A fatty acid diet of raw egg yolks have been found to be helpful for dogs with gout as well as activated charcoal pills that help with metabolism problems.  Diluted amounts of apple cider vinegar added to your pet’s food or water also helps lessen symptoms of canine gout as it balances healthy alkaline pH levels in their body.

As a dog owner, you are responsible for your pup’s health so make sure to give them the right medication on time and feed them a proper diet. For owners of breeds that are predisposed to canine gout, you may want to consider putting your dog on maintenance of allopurinol. It helps with gout by enabling the body to process and excrete uric acid through urination. Although it is not approved by the Food and Drug Administration, your veterinarian can prescribe this to your dog as an extra-label drug.

Extra Precautions

Check for any growths on your dog’s skin and feel for any lumps or tumors. If you find anything unusual, take your pup to the veterinarian right away for a more thorough examination. Your vet will take a short medical history of your pup and perform a blood test to determine the amount of uric acid in the body.

You don’t want to depend entirely on medications because as mentioned before, it is not approved by the Food and Drug and Administration. Allopurinol for dogs can have negative side effects such as nausea, diarrhea, cramping, and pretty much an upset stomach. There’s a good reason why it’s prohibited by the FDA and should only be used as a last resort with proper prescription from the veterinarian.

If you own a dog breed predisposed to the condition, don’t give them vitamin C and B supplements as well as brewer’s yeast products. These are known to worsen gout symptoms by encouraging stone formation in the bladder.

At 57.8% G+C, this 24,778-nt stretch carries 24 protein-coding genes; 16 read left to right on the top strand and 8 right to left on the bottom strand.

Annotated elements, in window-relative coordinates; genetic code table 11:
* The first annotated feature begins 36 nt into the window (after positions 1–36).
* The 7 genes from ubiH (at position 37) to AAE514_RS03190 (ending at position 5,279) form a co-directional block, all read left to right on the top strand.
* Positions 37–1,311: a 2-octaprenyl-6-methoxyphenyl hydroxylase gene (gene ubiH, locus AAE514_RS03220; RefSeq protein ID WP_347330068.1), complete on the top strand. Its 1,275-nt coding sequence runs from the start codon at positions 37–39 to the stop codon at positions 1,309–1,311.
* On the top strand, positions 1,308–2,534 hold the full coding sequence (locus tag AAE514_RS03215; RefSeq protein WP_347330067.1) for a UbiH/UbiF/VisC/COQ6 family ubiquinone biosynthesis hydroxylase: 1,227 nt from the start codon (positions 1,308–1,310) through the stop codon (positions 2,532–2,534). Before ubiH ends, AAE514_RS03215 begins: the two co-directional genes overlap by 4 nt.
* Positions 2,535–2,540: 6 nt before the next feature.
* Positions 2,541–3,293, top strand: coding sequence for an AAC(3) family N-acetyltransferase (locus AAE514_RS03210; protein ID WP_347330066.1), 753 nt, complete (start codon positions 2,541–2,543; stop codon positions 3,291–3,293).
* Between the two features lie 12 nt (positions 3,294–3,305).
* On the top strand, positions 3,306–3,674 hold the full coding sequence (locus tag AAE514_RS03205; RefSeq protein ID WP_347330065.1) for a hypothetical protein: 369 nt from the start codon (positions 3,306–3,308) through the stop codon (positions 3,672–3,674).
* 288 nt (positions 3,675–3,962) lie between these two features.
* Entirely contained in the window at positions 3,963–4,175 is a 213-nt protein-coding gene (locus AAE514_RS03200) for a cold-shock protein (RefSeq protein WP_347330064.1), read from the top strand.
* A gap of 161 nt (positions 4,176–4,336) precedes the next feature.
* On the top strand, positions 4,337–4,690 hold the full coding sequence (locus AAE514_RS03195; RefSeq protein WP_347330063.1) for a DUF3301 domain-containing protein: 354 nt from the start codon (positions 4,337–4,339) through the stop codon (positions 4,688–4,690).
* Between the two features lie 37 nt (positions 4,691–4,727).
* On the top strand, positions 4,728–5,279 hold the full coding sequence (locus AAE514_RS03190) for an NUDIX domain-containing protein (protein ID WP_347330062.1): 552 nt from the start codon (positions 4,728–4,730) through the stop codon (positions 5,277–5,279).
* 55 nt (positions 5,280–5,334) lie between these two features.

Start with your dog’s diet. Strangely enough, the same low purine diet recommended for human gout sufferers also works well for dogs. Most fruits and vegetables, eggs, dairy products, whole grain pasta, and whole grain yeast-free bread are low-purine foods that can be fed to your dog.

Chicken, turkey, fish, shellfish, lamb, pork, beef, oats, and oatmeal are considered to have moderate level of purines and are acceptable to include in your dog’s diet, even for predisposed breeds.

Foods that should be completely avoided include organ meats (kidneys, livers, brains, hearts), game meats (venison and goose), mussels, scallops, sardines, mackerel, yeast, gravies, and some high purine veggies like kidney beans, navy beans, lima beans, lentils, mushrooms, peas, spinach, and cauliflower.

Also make sure that your dog is properly hydrated since it helps dilute uric acid in the body. Make it so water is easily accessible around your house or feed your dog with food that has high water content.

In Conclusion

Dogs live a shorter life than humans and their bodies, being smaller than ours, can be much more vulnerable to diseases like gout. If you love your pet, make sure to take the proper precautions in protecting them against such conditions. Watch for any behavioral changes, check for anything unusual, and give them unconditional love and proper care. Your pup will give you love back ten folds!